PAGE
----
Soap

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Soap is a waxy substance used for cleaning off oil-based substances. It is traditionally made by a chemical reaction between lye and oils, but now soap like detergents have become more popular.

The chemistry

Water and oil are fundamentally different. For this reason, they do not mix well. Washing something with water alone will remove the water-soluble substances, but leave behind most of the oil-based substances. Within these oily substances can be many toxins and pathogens, as well. Soap molecules are long chains with a curve at one end—one end is water-soluble, the other in oil-soluble. I cannot fulled dissolve in either one for these, but will try to attach to both oil and water molecules. When soap is applied to an oily surface, one end attaches to the oil molecules, but the other does not. When water is run over this surface, the other ends attach to the water, and usually end up flowing away with the water, taking its oil molecule with it. As the soap remove the oil, this reveals all the other pathogens and contaminants which where protected, and these then rinse away in the water.

How To Make Soap

Soap is used every day, but real soap has become hard to find and many crafters have started making their own.

Many soapmaking tools are common kitchen items. To make soap, one needs a one-gallon stainless steel or enamel pot, a large heat proof pitcher, a small bowl, wooden or plastic spoons, two thermometers, and rubber gloves. One should not use any utensils for food preparation after making soap with them. One also needs safety goggles, a plastic container with a lid to use as a mold, (baby wipe containers work very well), and an old bath towel. The final and most expensive piece of equipment is an accurate scale, a digital scale which has a tare feature and measures in ounces is best.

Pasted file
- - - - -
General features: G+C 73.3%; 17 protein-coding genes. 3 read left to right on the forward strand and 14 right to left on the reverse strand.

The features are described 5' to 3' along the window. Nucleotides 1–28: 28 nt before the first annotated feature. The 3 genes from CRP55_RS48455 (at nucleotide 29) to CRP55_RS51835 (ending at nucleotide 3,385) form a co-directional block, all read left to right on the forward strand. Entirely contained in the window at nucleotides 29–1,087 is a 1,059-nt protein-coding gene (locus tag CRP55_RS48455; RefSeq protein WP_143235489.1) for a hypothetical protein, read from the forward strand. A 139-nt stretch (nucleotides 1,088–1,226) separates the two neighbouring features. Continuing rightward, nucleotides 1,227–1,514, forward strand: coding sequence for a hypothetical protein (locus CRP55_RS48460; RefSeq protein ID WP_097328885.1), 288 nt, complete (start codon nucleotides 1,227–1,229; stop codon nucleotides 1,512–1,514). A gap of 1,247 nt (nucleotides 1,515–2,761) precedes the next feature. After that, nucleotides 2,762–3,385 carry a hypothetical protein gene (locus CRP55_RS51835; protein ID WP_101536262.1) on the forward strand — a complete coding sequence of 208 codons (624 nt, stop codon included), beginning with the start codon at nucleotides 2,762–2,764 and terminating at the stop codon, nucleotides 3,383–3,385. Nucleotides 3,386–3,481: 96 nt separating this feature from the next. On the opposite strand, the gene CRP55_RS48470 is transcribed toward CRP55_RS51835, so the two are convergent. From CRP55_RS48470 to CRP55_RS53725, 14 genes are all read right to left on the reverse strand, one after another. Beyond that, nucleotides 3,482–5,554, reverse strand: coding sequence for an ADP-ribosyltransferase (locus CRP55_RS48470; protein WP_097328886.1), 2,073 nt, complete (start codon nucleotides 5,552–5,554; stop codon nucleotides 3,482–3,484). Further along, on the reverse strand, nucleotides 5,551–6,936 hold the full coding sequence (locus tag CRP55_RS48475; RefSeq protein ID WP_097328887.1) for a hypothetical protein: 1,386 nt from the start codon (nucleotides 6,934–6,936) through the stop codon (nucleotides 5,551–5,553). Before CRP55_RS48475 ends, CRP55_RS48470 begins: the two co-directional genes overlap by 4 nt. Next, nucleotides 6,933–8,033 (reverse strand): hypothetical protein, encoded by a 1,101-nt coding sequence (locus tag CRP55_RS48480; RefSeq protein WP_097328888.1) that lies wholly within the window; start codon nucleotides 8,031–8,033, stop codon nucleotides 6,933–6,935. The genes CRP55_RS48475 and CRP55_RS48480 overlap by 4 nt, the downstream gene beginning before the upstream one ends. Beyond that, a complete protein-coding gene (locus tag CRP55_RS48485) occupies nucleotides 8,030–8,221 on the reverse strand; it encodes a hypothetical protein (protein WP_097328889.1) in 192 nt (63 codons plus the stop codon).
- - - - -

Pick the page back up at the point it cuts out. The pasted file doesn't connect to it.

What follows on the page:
Two pounds of mild castile soap can be made with 1.5 pounds of olive oil, 1 ounce of beeswax pearls, 4 ounces of lye (available at most hardware stores where it is sold as a drain cleaner), 10 ounces of distilled water, a small amount of vegetable shortening, and any scents or colorings. The lye is dangerous, and some recommend keeping a supply of white vinegar on hand to neutralize it should it come in contact with skin.

Making soap with this recipe can be done in a series of steps:

  • Place the ounce of wax in the olive oil and heat them to 120oF.
  • Pour the lye into the pitcher of water and stir to dissolve the crystals. This releases dangerous fumes.
  • Wait until the second mixture cools to 120oF.
  • Grease a soap-bar-shaped contained with vegetable shortening and line it with freezer paper or a plastic garbage bag
  • Mix the lye solution with the oil solution and continue stirring
  • Test this mixture to ensure that when a spoonful of this mixture drips from a spoon, it leaves a small bump on the surface
  • Add scents and colorings
  • Pour the soap into the mold, wrap the mold in a towel, and leave it alone for 18 hours
  • Remove it and allow it to "cure" for a day or two, as it is still caustic, then slice it into bars
  • Keep said bars in a ventilated box for 1-2 weeks